William Stewart Bottle Stopper

U.S. Patent Numbers: 320,189                     Patented: June 16, 1885

U.S. Patent Numbers: 339,592                     Patented: April 6, 1886

William Stewart’s 1886 patent application was filed October 19, 1885 and specified:

I, William Stewart…of…Brooklyn…New York, have invented certain new and useful Improvements in Bottle-Stoppers, of which…

This invention relates to a new and improved self-acting internal stopper for bottles containing or intended to contain soda-water or other liquid charges with gases; and the objects are to produce a stopper which can be used in any bottle, which will be buoyant enough to float on the liquid and light enough to be lifted by the internal pressure to its seat in the neck of the bottle without requiring a lifting device or the bottle to be tilted or inverted, and which will not necessitate the use of any special kind of machine for filling or cleaning the bottle.

Heretofore internal stoppers, usually of a spherical shape, have been employed, and such stoppers may be divided into two classes – viz., first, gravitating stoppers, or stoppers of greater specific gravity than the liquid, and, second, floating stoppers, or stoppers of less specific gravity than the liquid.  Stoppers of the first class have heretofore consisted of a solid glass ball or a weighted hollow ball, and in some cases of a flat disk of pearl, ivory, or glass, and those of the second class of hollow balls composed of glass, porcelain, or sheet metal, and in some cases of a flat or nearly flat disk of several layers of cork or pearl or cork and india-rubber, or a ball composed of elastic material has been employed; but all such stoppers were objectionable in that they required special manipulation in filling and cleaning them, and, further, because to bring the stopper to its seat in the neck of the bottle, after the latter had been filled, it was necessary to use a lifting device or to tilt the bottle, so that the stopper would drop into the neck, thus causing a waste of liquid and gas.

By my invention I seek to produce a stopper which will obviate all these objections; and to this end my invention consists in a self-acting internal stopper, preferably composed of hard non-elastic material – such as vulcanized rubber – and which is buoyant enough to float on the liquid and light enough to be impelled to and seated against the packing-ring automatically by the gaseous pressure within the bottle without extraneous assistance or manipulation…

Figure 1 is a sectional view of an empty bottle supplied with my improved stopper.  Fig. 2 is a similar view of a bottle filled with the liquid.  Fig. 3 is a section of my improved stopper.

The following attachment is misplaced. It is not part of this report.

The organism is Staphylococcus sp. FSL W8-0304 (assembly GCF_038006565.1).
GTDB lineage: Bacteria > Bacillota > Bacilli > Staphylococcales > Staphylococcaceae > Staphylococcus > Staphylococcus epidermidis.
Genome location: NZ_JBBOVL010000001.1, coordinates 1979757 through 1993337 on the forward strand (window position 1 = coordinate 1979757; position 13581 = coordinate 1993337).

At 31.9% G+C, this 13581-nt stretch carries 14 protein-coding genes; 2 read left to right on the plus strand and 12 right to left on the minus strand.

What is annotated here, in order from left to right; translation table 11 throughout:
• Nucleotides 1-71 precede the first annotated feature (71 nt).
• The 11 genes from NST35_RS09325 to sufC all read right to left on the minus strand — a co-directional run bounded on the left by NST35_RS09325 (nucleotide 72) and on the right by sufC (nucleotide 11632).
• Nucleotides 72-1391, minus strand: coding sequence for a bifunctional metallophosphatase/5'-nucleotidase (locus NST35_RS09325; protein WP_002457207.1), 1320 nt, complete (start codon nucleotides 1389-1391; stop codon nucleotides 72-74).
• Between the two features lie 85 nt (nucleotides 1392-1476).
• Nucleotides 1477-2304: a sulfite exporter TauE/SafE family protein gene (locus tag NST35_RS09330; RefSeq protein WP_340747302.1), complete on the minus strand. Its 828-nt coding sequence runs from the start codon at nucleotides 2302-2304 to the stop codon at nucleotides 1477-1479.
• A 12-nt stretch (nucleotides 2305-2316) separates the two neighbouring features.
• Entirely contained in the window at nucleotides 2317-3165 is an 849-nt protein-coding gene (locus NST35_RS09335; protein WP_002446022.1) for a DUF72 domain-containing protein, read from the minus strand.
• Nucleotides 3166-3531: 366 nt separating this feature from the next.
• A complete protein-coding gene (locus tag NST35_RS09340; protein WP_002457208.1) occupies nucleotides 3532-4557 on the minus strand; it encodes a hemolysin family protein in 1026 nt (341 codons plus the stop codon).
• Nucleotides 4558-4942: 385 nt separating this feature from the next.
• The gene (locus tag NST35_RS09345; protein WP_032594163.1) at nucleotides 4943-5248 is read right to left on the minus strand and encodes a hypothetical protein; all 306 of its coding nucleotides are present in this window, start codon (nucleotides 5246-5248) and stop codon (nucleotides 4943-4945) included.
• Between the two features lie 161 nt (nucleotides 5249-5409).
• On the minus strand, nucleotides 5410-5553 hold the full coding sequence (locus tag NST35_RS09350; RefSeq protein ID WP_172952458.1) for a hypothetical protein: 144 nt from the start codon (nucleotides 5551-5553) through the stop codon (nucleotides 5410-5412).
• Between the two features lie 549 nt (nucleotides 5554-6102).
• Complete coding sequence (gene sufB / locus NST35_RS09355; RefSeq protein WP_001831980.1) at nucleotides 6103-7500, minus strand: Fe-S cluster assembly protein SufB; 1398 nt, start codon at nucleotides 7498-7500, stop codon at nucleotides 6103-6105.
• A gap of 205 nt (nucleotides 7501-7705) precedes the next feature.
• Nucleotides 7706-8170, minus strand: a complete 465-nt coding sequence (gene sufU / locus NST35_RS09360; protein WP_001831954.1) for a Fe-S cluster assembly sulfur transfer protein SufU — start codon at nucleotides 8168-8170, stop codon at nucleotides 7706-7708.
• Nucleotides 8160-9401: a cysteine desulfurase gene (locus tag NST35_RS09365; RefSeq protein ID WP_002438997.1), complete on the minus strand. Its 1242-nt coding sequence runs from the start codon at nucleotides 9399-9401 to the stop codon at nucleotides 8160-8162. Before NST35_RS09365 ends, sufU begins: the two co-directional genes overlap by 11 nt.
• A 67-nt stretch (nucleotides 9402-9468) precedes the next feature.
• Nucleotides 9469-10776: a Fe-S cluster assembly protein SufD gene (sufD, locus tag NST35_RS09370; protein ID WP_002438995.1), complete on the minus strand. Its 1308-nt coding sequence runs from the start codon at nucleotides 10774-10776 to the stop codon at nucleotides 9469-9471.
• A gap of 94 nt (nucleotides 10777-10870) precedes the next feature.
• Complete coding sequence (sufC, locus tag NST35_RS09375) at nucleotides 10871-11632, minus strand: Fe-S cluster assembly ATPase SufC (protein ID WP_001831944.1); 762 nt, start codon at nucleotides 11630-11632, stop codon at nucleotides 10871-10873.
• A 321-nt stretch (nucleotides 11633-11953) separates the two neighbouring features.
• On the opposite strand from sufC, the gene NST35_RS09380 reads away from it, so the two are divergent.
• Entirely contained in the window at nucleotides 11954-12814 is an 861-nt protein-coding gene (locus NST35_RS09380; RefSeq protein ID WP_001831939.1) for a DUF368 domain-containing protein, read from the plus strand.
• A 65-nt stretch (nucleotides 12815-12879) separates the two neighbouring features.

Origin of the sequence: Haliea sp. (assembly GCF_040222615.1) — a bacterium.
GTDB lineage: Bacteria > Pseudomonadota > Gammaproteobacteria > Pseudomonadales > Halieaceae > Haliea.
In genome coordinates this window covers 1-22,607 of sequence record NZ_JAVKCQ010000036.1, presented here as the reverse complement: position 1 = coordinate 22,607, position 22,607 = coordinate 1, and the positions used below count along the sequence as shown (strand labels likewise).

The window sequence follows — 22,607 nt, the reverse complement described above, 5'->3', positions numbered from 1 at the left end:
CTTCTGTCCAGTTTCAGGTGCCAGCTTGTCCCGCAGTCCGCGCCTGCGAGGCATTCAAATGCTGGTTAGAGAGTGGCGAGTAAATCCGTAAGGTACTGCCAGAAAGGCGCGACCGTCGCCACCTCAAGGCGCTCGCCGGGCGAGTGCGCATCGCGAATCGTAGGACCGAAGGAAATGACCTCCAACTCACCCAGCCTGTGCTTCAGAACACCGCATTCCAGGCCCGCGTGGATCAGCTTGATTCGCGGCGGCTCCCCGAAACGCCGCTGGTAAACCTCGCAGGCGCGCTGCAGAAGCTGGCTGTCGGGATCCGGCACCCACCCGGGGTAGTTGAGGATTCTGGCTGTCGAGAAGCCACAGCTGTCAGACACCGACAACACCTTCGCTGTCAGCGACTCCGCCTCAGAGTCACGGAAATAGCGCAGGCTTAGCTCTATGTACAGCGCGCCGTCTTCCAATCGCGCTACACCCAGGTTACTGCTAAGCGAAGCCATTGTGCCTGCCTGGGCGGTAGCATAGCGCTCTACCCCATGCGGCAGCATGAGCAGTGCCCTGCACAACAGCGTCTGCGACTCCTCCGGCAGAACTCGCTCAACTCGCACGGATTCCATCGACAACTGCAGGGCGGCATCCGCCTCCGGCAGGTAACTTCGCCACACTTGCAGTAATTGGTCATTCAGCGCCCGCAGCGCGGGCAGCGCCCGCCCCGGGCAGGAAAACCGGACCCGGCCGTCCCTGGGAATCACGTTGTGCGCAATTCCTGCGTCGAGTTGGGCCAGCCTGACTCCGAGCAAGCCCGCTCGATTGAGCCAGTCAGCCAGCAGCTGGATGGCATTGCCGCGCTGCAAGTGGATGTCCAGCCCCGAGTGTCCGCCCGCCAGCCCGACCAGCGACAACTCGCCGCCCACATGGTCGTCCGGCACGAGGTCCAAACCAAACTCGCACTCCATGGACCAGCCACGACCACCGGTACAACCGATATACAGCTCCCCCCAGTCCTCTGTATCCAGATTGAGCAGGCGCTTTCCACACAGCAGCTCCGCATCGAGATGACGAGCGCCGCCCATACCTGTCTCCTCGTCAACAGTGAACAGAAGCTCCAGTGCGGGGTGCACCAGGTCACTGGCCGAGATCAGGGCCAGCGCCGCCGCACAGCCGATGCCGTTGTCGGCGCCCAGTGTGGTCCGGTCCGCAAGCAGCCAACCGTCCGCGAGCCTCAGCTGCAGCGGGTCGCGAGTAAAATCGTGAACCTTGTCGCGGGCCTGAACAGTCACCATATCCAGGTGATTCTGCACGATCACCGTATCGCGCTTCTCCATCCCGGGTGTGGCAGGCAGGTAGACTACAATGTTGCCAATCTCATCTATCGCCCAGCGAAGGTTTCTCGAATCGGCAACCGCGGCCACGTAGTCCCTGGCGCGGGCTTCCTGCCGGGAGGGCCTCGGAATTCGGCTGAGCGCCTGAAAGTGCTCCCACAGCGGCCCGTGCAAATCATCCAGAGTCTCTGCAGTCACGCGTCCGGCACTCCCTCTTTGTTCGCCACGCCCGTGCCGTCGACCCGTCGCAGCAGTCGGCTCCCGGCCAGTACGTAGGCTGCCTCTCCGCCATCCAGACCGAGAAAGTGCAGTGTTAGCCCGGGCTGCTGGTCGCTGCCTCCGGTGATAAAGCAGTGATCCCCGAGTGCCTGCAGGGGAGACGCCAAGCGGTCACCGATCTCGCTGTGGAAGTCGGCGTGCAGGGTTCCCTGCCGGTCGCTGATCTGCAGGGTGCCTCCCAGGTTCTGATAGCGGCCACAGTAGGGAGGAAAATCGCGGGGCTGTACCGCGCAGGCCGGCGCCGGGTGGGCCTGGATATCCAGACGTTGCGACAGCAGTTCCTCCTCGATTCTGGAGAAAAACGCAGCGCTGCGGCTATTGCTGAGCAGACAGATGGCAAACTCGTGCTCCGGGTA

The stopper, a is composed of two semi-spherical shells, united to form a hollow ball.  I propose to make these stoppers of hard vulcanized rubber, as this is the only material I have been able to find from which it is possible to make a practically useful stopper of the requisite buoyancy and lightness.  I have found by careful practical experiments that is not possible to make a self-acting stopper from glass, porcelain, sheet metal, or elastic material, and that while cork is light enough for the purpose it is very objectionable, because it will rot, and thus render the stopper useless in a short time.

A stopper of elastic material, as heretofore made, is not light enough to be self-acting to close the bottle when the bottle is in the usual upright position during the filling process, and is too buoyant to roll into the neck to close the mouth of the bottle when it is inverted…(and)…unless they are of greater diameter than the inside diameter of the neck of the bottle they are liable to be blown out of the bottle by the internal pressure…

Stoppers composed of glass, porcelain, or sheet metal, besides not being self-acting, are objectionable, because of the liability of breakage of the bottle or the stopper during the washing, filling, or emptying of the bottle, and, further, because they require a bottle of special construction to prevent the stopper from rolling back to its seat in the neck when the liquid is being poured out…

A floating stopper composed of a flat or nearly flat disk is objectionable, in that it is difficult to get such a stopper properly seated, as it requires a special construction of the neck of the bottle to make a gas-tight joint.

In Figs. 1 and 2 of the drawings I have shown my improved stopper in connection with a bottle supplied with a cap of the construction described and claimed in…Letters Patent No. 320,189, granted to me June 16, 1885…

In these (1886) figures of the drawings, a designates the stopper, b a soft packing, and c a metal cap.  The packing is ring shaped, and is laid over the edge of the mouth of the bottle, and held there by the cap, which has a central aperture, d.  This cap is provided with arms which are bent around a fastening wire, e, which encircles the bottle neck.  The bottle itself is of ordinary construction, and the stopper of less diameter than the inside diameter of the neck.  When the bottle is filled, the stopper a rises to the surface of the liquid, and is then lifted by the internal pressure to its seat against the packing, thus closing the bottle.  When the liquid is to be poured out, the stopper is pushed from its seat by means of a rod or other suitable implement, and rises through the liquid to the highest part of the bottle, when the latter is tilted or inverted to discharge its contents. 

My improved stopper, with a ring-shaped packing and aperture cap, can be applied to any bottle, and the bottle can be filled by any ordinary bottling-machine in the market, thus enabling a bottler of soda-water or other liquids charged with gas to utilize bottles which are now practically useless, resulting in a saving to the bottling trade of many thousand dollars every year.